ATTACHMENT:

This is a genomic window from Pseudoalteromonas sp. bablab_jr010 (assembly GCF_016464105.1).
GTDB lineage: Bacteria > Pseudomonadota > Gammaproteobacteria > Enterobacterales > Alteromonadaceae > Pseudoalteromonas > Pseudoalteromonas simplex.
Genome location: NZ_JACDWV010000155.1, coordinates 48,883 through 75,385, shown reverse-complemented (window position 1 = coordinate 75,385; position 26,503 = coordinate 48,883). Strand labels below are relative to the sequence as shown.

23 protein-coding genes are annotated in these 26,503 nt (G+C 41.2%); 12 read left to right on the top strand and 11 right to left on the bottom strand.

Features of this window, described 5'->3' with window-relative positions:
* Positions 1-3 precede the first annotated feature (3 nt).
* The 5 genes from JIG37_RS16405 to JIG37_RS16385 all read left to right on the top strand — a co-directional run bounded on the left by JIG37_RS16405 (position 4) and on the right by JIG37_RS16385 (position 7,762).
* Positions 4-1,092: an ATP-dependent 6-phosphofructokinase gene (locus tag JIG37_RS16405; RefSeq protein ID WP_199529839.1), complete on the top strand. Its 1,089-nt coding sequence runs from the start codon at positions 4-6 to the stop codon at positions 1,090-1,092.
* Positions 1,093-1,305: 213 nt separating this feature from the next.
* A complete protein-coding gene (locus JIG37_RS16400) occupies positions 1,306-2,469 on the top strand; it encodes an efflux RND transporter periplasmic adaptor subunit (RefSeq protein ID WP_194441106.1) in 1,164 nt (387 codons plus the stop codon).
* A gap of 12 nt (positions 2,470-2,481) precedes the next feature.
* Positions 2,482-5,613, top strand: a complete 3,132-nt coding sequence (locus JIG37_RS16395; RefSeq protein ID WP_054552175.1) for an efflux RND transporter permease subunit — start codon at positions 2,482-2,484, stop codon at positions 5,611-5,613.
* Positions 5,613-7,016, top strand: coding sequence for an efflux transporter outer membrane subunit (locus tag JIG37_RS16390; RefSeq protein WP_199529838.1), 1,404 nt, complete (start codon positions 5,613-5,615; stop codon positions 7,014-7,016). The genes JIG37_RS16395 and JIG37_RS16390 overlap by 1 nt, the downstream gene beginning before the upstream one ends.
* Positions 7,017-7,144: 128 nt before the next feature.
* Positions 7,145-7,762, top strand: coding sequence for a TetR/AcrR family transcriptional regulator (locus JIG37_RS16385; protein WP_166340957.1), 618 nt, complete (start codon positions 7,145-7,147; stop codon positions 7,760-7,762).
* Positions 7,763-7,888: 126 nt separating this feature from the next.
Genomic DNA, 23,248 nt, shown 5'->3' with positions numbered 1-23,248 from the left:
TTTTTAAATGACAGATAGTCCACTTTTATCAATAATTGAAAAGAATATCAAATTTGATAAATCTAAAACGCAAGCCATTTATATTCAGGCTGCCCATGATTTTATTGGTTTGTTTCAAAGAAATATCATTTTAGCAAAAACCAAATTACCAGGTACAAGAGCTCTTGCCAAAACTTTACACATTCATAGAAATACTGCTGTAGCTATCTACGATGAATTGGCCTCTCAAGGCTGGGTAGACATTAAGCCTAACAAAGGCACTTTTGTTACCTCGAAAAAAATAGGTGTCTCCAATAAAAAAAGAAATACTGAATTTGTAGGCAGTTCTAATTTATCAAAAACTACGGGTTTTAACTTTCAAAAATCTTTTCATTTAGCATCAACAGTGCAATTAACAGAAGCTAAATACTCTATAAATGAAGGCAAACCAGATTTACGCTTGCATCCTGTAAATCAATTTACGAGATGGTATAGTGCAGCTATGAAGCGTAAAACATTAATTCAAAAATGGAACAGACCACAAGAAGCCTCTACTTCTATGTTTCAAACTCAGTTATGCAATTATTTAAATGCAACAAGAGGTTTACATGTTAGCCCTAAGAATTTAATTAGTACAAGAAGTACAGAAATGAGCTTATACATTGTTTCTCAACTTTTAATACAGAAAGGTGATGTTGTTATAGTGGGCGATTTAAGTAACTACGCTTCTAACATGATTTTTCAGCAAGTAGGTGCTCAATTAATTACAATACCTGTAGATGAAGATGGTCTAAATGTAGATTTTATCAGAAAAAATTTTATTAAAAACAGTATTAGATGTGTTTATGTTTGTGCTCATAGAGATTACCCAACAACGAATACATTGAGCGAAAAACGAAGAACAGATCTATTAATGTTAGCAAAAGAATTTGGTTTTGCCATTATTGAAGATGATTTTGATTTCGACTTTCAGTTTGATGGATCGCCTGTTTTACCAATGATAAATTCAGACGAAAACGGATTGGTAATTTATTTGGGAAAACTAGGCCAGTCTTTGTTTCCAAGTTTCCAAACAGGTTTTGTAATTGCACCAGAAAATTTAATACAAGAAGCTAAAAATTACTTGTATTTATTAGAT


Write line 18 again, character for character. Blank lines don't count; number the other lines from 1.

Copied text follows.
TTTTTAAATGACAGATAGTCCACTTTTATCAATAATTGAAAAGAATATCAAATTTGATAAATCTAAAACGCAAGCCATTTATATTCAGGCTGCCCATGATTTTATTGGTTTGTTTCAAAGAAATATCATTTTAGCAAAAACCAAATTACCAGGTACAAGAGCTCTTGCCAAAACTTTACACATTCATAGAAATACTGCTGTAGCTATCTACGATGAATTGGCCTCTCAAGGCTGGGTAGACATTAAGCCTAACAAAGGCACTTTTGTTACCTCGAAAAAAATAGGTGTCTCCAATAAAAAAAGAAATACTGAATTTGTAGGCAGTTCTAATTTATCAAAAACTACGGGTTTTAACTTTCAAAAATCTTTTCATTTAGCATCAACAGTGCAATTAACAGAAGCTAAATACTCTATAAATGAAGGCAAACCAGATTTACGCTTGCATCCTGTAAATCAATTTACGAGATGGTATAGTGCAGCTATGAAGCGTAAAACATTAATTCAAAAATGGAACAGACCACAAGAAGCCTCTACTTCTATGTTTCAAACTCAGTTATGCAATTATTTAAATGCAACAAGAGGTTTACATGTTAGCCCTAAGAATTTAATTAGTACAAGAAGTACAGAAATGAGCTTATACATTGTTTCTCAACTTTTAATACAGAAAGGTGATGTTGTTATAGTGGGCGATTTAAGTAACTACGCTTCTAACATGATTTTTCAGCAAGTAGGTGCTCAATTAATTACAATACCTGTAGATGAAGATGGTCTAAATGTAGATTTTATCAGAAAAAATTTTATTAAAAACAGTATTAGATGTGTTTATGTTTGTGCTCATAGAGATTACCCAACAACGAATACATTGAGCGAAAAACGAAGAACAGATCTATTAATGTTAGCAAAAGAATTTGGTTTTGCCATTATTGAAGATGATTTTGATTTCGACTTTCAGTTTGATGGATCGCCTGTTTTACCAATGATAAATTCAGACGAAAACGGATTGGTAATTTATTTGGGAAAACTAGGCCAGTCTTTGTTTCCAAGTTTCCAAACAGGTTTTGTAATTGCACCAGAAAATTTAATACAAGAAGCTAAAAATTACTTGTATTTATTAGAT